A student choice menu of literature books can be created based on plays.🎭 Pair up students and have them read the same book, there are plenty of examples in this blog post about ways to choose a book. After the reading assignment, they work together to transform the story into a 5-minute play. An additional positive aspect is that it encourages collaborative learning and creativity. After the plays, students can select their next book according to what they have seen. 👀

10. Book/ Letter race

Looking to boost reading engagement? Introduce a little competition to the book selection process! Students can work in pairs, with each group assigned a letter of the alphabet. Their task is to collect four books from the library whose titles begin with their designated letter, as quickly as possible. Although speed is crucial, it is also essential to choose books that match their interests. Once they return to the teacher, each student can choose one book from the four they’ve selected.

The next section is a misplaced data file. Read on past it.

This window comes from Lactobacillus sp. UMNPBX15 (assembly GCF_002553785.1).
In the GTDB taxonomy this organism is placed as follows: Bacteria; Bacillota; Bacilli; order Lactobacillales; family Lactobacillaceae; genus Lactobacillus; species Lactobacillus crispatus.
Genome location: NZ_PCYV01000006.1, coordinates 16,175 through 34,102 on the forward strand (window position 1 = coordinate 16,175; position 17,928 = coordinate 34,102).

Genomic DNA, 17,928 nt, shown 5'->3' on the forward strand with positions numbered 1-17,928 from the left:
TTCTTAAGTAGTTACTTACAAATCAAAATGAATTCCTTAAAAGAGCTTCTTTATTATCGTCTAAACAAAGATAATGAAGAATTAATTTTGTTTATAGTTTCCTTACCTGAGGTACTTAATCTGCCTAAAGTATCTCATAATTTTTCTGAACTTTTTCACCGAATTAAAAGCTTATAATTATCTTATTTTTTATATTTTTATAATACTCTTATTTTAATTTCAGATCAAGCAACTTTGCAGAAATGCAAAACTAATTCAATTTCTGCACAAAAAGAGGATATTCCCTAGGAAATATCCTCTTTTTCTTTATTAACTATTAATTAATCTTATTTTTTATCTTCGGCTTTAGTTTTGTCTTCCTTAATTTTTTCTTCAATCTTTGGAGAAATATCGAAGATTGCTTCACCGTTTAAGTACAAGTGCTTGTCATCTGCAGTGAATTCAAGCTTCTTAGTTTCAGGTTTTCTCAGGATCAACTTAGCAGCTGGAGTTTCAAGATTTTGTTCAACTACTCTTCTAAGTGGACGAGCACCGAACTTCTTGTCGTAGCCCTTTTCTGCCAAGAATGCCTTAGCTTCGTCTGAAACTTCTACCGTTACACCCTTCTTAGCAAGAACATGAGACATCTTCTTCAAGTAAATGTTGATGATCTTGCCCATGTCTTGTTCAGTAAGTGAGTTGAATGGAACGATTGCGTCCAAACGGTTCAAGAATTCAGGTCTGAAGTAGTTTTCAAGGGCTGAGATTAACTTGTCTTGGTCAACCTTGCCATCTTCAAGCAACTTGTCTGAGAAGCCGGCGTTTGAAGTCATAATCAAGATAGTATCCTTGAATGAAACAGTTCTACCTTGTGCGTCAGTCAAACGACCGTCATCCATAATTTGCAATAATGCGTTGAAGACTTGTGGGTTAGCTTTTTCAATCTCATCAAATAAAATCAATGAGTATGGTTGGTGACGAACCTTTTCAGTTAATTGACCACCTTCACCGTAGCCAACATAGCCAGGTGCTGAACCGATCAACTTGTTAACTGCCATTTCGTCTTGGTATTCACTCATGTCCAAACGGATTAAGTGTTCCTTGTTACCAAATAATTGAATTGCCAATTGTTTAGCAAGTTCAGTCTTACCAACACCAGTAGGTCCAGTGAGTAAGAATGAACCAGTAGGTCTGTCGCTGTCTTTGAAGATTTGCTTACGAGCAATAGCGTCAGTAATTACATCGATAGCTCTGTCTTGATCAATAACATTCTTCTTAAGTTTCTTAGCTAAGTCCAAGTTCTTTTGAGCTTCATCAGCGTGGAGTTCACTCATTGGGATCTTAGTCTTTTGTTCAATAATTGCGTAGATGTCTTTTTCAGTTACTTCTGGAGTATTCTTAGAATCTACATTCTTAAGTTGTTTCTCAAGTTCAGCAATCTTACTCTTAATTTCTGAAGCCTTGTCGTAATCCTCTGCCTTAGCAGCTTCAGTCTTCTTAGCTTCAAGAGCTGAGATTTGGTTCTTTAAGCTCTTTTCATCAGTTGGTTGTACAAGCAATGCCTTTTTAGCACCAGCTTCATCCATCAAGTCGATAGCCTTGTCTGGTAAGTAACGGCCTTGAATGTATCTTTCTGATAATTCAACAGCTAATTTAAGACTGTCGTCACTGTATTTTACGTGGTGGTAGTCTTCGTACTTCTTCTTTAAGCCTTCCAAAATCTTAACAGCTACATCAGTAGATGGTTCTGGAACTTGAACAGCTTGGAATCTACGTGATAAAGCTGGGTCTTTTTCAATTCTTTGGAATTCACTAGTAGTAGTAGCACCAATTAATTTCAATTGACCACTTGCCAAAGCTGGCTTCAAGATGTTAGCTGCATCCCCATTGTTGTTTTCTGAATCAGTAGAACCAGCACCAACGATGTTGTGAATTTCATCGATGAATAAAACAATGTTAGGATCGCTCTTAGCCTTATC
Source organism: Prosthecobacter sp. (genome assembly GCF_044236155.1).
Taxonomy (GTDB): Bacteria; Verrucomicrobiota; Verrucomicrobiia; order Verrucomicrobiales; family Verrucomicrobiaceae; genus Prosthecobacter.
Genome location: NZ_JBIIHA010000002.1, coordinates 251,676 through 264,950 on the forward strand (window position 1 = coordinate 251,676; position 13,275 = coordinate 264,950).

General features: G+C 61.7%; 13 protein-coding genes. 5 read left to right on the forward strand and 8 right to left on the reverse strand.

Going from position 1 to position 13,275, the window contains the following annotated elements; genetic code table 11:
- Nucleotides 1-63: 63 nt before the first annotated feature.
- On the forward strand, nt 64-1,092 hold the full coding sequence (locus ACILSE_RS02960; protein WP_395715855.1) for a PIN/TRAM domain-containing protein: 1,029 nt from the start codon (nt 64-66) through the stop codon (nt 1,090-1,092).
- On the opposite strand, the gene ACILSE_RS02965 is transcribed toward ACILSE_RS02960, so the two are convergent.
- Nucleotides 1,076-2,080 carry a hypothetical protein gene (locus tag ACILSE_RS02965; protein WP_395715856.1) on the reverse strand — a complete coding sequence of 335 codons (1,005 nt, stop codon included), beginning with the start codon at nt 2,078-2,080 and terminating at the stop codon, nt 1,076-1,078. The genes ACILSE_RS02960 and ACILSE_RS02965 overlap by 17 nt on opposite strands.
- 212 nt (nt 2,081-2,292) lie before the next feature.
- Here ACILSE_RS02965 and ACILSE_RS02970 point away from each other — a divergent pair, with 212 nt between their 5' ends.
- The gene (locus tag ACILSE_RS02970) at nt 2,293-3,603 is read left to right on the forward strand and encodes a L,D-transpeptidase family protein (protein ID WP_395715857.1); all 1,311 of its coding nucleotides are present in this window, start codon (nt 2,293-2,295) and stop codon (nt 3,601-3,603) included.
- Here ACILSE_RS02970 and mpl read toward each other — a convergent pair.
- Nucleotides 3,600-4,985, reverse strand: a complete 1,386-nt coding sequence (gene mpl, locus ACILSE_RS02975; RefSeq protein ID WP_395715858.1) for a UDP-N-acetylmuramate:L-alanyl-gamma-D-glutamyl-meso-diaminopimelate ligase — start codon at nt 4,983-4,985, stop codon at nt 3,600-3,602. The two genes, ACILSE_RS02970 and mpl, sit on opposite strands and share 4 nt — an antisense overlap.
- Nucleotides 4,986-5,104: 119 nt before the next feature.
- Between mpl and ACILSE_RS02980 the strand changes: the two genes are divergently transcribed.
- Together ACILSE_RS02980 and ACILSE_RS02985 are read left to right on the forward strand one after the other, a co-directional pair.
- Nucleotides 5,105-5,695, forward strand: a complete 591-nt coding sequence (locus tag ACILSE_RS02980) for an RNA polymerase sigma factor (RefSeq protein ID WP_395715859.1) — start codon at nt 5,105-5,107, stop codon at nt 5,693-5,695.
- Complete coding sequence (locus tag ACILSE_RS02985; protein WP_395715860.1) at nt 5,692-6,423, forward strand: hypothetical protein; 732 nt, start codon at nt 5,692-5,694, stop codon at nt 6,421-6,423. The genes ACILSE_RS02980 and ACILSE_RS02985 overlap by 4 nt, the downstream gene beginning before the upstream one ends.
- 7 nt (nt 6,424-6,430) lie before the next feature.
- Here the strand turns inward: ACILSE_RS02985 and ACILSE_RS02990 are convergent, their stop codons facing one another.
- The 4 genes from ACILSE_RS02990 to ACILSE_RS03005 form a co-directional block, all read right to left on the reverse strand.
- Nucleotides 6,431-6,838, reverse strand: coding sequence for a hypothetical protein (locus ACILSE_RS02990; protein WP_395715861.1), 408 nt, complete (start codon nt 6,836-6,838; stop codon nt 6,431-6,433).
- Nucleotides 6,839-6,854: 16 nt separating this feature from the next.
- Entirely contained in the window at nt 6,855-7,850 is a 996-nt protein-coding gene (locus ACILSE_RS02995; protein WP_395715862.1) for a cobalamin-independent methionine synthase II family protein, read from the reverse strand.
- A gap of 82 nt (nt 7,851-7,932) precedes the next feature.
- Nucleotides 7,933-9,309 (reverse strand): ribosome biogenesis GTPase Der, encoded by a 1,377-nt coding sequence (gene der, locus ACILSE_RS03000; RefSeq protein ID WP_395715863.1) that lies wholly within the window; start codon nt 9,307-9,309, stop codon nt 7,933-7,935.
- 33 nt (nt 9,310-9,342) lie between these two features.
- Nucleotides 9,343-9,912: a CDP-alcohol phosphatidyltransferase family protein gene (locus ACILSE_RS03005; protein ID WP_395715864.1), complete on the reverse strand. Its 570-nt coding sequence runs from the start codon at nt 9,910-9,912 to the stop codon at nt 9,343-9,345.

11. Writing a poem

This classroom activity boosts creativity, writing, and speaking skills.✍️🗣️ They will create a poem about the last book they enjoyed reading. No additional instructions are given at that point. Once the poems are complete, each student will present their poem to the class. Then, based on the theme of their poem, they will choose a new book to read.

12. Creating a bookmark

In this example, students are allowed to express their creativity through art.🧑‍🎨 They create their own bookmark and have the freedom to design it however they like, making it a personal and unique piece of artwork. Once the bookmarks are ready, students must look for a book that fits their designs. This encourages them to think critically about the themes and messages. Overall, it is an excellent way to merge the worlds of literature and art.

13. Creating a social media post